Relationship between soil N stock and slope

Variations in topography can result in different microclimates, inducing different plant growth and soil properties ([20]). It has been demonstrated that, although slope does not directly affect soil N storage in the grasslands of northern China, it can affect factors such as soil pH and bulk density, which can limit soil N storage ([42]). In this study, soil N stock was found to decrease with increasing slope. A steep slope can lead to soil erosion, which can significantly damage the environment and result in the loss of finer soil particles with higher N stock ([5]). Therefore, soil N stock was observed to decrease with increasing slope across the shrublands of the TRSR.

The negative relationship between soil N stock and slope indicated that conservation of soil by revegetation or reduced grazing to restrain soil erosion is necessary to maintain soil fertility ([13]).

Relationship among vegetation type, ground cover, and soil N stock

The amount of soil N storage is related to biotic processes, including decomposition of organic matter and productivity of plants ([34], [3]). Hence, vegetation type significantly affects soil N distribution ([41]). However, some studies have indicated that vegetation type is a poor predictor of soil N stock in China ([37]), consistent with our finding that the effects of different dominant shrubland communities on soil N stock were small in the TRSR. Similarly, in temperate and boreal forests, vegetation types have been found to have only a small impact on soil N storage ([24]). This difference could be due to high soil heterogeneity ([37]), which indicates that regional research on factors controlling soil N stock is significant for understanding terrestrial N cycles.

Higher ground cover of shrublands can stimulate the accumulation of soil N storage in the shrublands of the TRSR. Increased ground cover is derived from a growing shrubland canopy, which can stimulate more litter input to soil ([8]), thus increasing soil N stock. It has been demonstrated that climatic changes increase the ground cover of shrublands at high latitudes ([29]) and arctic and alpine regions ([27]), indicating that an increase in soil N storage may occur in the future ([23]).

Relationship between soil N stock and MAT

Increasing temperatures can accelerate microbial metabolism, which can contribute to gaseous losses by denitrification and volatilisation, decreasing the soil N stock ([17]). An increase in plant growth in the shrublands of the TRSR ([31]) has also contributed to the uptake of nutrients by plant roots, decreasing the soil N stock ([17]). However, it should be noted that in cold and wet regions, low temperatures generally limit plant growth ([40]). An increasing MAT has been demonstrated to stimulate aboveground biomass in the shrublands of the TRSR ([31]). Thus, more litter is transferred to the soil as one of the primary input resources ([24]), which aids in increasing the soil N stock. The effects of limited accumulation of N may exceed the positive effects on soil N stock, resulting in a negative relationship between MAT and soil N stock.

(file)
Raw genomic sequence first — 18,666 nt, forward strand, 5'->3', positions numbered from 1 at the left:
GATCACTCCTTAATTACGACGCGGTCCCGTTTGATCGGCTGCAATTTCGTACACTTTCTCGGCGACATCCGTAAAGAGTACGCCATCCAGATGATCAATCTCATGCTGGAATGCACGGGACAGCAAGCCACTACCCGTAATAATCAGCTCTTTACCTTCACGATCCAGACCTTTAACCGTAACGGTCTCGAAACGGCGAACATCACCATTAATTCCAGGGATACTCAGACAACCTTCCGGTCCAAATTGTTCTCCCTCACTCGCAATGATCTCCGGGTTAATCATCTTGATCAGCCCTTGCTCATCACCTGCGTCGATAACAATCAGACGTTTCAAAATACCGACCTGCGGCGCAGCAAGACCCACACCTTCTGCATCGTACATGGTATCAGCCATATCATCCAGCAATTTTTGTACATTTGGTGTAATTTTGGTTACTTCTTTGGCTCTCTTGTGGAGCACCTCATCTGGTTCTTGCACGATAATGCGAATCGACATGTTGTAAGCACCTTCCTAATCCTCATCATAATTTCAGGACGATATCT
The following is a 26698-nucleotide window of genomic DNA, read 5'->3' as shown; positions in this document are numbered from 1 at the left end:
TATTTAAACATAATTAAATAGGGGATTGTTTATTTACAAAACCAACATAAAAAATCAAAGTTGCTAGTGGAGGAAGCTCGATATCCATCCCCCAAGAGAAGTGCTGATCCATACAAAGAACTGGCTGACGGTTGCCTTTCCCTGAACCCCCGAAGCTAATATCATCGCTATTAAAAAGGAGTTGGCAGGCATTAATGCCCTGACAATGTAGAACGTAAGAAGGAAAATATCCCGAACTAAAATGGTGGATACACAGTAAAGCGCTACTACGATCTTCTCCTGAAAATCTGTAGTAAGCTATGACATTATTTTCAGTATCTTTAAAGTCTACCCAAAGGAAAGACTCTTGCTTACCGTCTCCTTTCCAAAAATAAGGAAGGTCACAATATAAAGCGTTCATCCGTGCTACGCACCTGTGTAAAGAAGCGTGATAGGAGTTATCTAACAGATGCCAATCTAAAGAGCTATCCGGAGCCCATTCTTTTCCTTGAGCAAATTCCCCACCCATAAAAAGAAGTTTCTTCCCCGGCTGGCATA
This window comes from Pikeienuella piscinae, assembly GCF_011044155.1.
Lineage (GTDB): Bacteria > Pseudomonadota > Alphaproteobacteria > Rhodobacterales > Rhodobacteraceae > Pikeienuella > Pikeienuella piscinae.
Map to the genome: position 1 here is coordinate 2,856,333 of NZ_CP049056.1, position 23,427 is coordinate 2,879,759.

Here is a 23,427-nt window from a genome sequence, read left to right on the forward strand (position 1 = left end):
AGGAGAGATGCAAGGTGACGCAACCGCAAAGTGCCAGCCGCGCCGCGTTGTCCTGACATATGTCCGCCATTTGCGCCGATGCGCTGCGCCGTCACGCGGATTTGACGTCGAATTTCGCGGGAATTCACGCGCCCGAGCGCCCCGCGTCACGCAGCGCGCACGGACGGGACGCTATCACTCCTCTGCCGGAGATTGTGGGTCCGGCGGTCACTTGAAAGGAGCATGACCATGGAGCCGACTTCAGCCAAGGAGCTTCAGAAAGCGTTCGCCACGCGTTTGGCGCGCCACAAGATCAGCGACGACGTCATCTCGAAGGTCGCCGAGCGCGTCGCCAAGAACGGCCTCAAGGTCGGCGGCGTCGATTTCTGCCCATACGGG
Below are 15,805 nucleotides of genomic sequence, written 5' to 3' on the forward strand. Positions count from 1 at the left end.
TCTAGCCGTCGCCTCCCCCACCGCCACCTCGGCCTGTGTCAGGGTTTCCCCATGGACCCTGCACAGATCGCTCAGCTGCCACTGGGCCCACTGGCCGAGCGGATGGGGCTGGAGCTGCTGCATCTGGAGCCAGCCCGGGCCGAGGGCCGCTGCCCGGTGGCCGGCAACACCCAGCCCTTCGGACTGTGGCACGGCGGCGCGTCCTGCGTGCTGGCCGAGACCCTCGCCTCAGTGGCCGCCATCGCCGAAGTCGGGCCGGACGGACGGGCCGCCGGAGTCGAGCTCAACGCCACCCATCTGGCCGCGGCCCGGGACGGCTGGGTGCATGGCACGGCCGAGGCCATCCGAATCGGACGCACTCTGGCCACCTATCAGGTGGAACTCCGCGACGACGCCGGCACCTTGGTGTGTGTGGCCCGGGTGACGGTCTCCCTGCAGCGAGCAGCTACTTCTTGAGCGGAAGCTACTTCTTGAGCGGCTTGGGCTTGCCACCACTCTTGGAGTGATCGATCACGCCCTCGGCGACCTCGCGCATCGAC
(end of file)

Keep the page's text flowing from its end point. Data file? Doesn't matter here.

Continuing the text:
It has been found that soil N stock at soil depth intervals of 0-30 cm decreases with increasing MAT in the alpine shrublands of the Tibetan Plateau ([30]). Furthermore, this study demonstrated that soil N stock at a soil depth of 0-100 cm was independent of MAT, which showed that the soil N stock in deeper soils, such as at 50-100 cm depth, was less affected by MAT in the shrublands of the TRSR.

Amid the growing effects of global warming, MAT has been increasing by 1.5 °C in the TRSR ([35]). Considering only the negative relationship between temperature and soil N stock (Fig. 7), soil N storage was found to decrease. However, N dioxides have been anthropogenically emitted and may increase further ([22]). Further, global warming not only affects plant growth but also shifts plant species across the tundra ecosystem ([40]), changing the nutrient cycle. Therefore, long-term monitoring of changes in soil N stock is necessary to improve the precision of N storage estimation across the shrublands of the TRSR.